Groundbreaking West Coast “gangsta” rapper, actor, screenwriter, executive producer and director Ice Cube was born O’Shea Jackson on June 15, 1969, to Doris and Hosea Jackson in Los Angeles, California. The Jacksons were a working class family; Hosea was a groundskeeper at UCLA, and Doris worked as a hospital clerk. As a teenager, Ice Cube, by then infatuated with hip-hop, began writing rhymes and honing his skill as an MC. After graduating from Taft High School in 1987, he completed a certificate in architectural design from the Phoenix Institute for Technology in Phoenix, Arizona.
The developing local hip-hop scene in Los Angeles was influenced by the spread of crack cocaine and street gangs. Doris and Hosea Jackson worked to ensure that their son did not get caught up in these activities by sending him out of the neighborhood to go to school. While in high school, Jackson adopted the name Ice Cube and, with his friend Sir Jinx, formed a group named Cru In Action, or C.I.A. Upon his return to Los Angeles from Arizona after high school, he combined with Dr. Dre, DJ Yella, MC Ren, and Eazy-E to form the seminal “gangsta” rap group Niggaz Wit Attitude, or N.W.A.
Ice Cube soon became N.W.A.’s leading lyricist and wrote the group’s most controversial single, “F-ck Tha Police,” which was on their album Straight Outta Compton (1988). The song discussed police brutality and racial profiling in the crack era and generated numerous protests from law enforcement agencies, including a letter of reprimand from the F.B.I. to the group’s record label, Ruthless Records. After a financial dispute, Ice Cube left N.W.A. to pursue a solo career ignited a high-profile feud with his former label.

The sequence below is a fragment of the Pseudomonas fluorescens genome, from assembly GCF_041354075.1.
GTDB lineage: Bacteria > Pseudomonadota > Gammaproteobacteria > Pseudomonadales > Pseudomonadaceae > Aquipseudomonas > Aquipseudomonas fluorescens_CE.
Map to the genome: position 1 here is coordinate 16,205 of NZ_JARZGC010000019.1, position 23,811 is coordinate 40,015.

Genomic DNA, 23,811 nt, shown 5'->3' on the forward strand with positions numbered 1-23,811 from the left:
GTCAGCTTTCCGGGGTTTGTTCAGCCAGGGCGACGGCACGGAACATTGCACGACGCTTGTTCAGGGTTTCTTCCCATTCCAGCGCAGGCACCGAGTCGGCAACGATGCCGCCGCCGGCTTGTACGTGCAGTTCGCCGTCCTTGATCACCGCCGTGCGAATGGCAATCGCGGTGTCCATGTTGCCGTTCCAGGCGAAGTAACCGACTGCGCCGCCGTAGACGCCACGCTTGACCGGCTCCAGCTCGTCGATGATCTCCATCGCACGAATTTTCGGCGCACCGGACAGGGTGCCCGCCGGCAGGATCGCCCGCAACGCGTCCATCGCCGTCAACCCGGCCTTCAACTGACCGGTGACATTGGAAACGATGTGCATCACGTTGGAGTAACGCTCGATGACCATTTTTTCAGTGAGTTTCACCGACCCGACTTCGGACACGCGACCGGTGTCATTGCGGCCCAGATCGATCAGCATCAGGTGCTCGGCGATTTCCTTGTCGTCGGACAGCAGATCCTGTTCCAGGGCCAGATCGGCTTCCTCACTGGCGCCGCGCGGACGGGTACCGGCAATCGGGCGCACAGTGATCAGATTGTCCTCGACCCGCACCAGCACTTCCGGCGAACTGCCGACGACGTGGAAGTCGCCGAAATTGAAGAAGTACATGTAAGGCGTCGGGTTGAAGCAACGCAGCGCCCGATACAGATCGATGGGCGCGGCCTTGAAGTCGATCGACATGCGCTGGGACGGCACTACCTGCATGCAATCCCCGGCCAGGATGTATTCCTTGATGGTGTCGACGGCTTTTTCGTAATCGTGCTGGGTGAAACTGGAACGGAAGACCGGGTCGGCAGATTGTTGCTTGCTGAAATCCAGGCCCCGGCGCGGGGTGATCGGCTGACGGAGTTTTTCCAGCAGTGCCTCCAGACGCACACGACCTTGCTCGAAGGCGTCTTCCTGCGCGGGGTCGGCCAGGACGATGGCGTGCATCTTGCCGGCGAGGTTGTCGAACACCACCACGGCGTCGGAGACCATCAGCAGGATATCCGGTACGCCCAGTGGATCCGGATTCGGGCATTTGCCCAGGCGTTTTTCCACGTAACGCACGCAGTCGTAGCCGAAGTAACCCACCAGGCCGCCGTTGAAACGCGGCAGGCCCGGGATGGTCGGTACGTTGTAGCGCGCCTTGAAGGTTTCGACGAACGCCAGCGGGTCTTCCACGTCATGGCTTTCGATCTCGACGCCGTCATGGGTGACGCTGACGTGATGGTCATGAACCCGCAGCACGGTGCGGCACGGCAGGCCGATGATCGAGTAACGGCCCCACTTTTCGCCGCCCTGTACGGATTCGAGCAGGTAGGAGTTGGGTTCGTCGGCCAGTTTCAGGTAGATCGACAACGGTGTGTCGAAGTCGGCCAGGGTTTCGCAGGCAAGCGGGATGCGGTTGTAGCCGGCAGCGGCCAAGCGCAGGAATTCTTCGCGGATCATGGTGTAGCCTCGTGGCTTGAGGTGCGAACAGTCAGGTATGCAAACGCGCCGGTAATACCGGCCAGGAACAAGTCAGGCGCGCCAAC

His first solo album, Amerikkka’s Most Wanted (1990), was produced by Chuck D and the Bomb Squad, the architects of Public Enemy. Ice Cube continued to produce and release multi-platinum-selling albums, both as a solo artist and a member of the group Westside Connection throughout the 1990s and into the 21st Century. Along the way, critics labeled his lyrics racist, misogynist, anti-Semitic, and homophobic.
Ice Cube made his debut as an actor playing “Doughboy” in John Singleton’s Academy Award-nominated film Boyz N the Hood (1991). In subsequent years, he has appeared in nearly 30 movies, including Higher Learning (1995), Three Kings (1999), Are We There Yet? (2005), and 21 Jump Street (2012). He wrote the screenplay and served as executive producer for the 1995 film Friday, which spawned two sequels. He made his directorial debut in The Players Club (1998).
Ice Cube has also had an active career in television. In 2006, he created and produced Black. White., a reality show that used makeup to allow people to experience life as a member of a different race. In 2010, he produced Are We There Yet?, a television series that shared the name of the movie, which he also produced.
In 1992, Ice Cube married Lisa Woodruff. They have four children–sons O’Shea, Jr., Darrell, and Shareef and daughter Kareema.